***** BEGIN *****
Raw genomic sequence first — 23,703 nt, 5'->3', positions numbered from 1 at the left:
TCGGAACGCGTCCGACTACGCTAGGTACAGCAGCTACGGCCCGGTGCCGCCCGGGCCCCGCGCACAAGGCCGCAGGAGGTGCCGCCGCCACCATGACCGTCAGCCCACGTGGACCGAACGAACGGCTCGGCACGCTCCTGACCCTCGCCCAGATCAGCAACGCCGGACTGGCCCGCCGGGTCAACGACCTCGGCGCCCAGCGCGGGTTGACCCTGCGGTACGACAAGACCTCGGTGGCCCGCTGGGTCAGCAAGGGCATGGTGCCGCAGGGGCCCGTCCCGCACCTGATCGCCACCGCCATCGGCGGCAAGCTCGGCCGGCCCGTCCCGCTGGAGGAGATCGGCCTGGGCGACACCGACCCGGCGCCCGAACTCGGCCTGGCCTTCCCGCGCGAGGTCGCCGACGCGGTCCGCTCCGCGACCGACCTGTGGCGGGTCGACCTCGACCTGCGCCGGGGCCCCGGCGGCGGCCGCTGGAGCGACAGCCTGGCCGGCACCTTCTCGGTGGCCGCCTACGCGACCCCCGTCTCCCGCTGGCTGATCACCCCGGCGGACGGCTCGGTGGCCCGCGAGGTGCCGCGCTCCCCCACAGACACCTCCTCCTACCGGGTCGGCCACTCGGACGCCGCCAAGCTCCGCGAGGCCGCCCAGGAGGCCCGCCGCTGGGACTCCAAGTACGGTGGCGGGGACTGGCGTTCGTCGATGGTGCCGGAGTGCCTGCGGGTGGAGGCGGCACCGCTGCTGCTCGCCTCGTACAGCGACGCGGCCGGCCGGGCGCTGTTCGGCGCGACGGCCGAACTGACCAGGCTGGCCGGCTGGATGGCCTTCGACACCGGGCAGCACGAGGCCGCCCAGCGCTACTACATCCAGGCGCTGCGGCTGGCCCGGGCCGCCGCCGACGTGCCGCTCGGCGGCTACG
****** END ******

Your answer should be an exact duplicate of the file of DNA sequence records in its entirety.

Raw genomic sequence first — 23,703 nt, 5'->3', positions numbered from 1 at the left:
TCGGAACGCGTCCGACTACGCTAGGTACAGCAGCTACGGCCCGGTGCCGCCCGGGCCCCGCGCACAAGGCCGCAGGAGGTGCCGCCGCCACCATGACCGTCAGCCCACGTGGACCGAACGAACGGCTCGGCACGCTCCTGACCCTCGCCCAGATCAGCAACGCCGGACTGGCCCGCCGGGTCAACGACCTCGGCGCCCAGCGCGGGTTGACCCTGCGGTACGACAAGACCTCGGTGGCCCGCTGGGTCAGCAAGGGCATGGTGCCGCAGGGGCCCGTCCCGCACCTGATCGCCACCGCCATCGGCGGCAAGCTCGGCCGGCCCGTCCCGCTGGAGGAGATCGGCCTGGGCGACACCGACCCGGCGCCCGAACTCGGCCTGGCCTTCCCGCGCGAGGTCGCCGACGCGGTCCGCTCCGCGACCGACCTGTGGCGGGTCGACCTCGACCTGCGCCGGGGCCCCGGCGGCGGCCGCTGGAGCGACAGCCTGGCCGGCACCTTCTCGGTGGCCGCCTACGCGACCCCCGTCTCCCGCTGGCTGATCACCCCGGCGGACGGCTCGGTGGCCCGCGAGGTGCCGCGCTCCCCCACAGACACCTCCTCCTACCGGGTCGGCCACTCGGACGCCGCCAAGCTCCGCGAGGCCGCCCAGGAGGCCCGCCGCTGGGACTCCAAGTACGGTGGCGGGGACTGGCGTTCGTCGATGGTGCCGGAGTGCCTGCGGGTGGAGGCGGCACCGCTGCTGCTCGCCTCGTACAGCGACGCGGCCGGCCGGGCGCTGTTCGGCGCGACGGCCGAACTGACCAGGCTGGCCGGCTGGATGGCCTTCGACACCGGGCAGCACGAGGCCGCCCAGCGCTACTACATCCAGGCGCTGCGGCTGGCCCGGGCCGCCGCCGACGTGCCGCTCGGCGGCTACG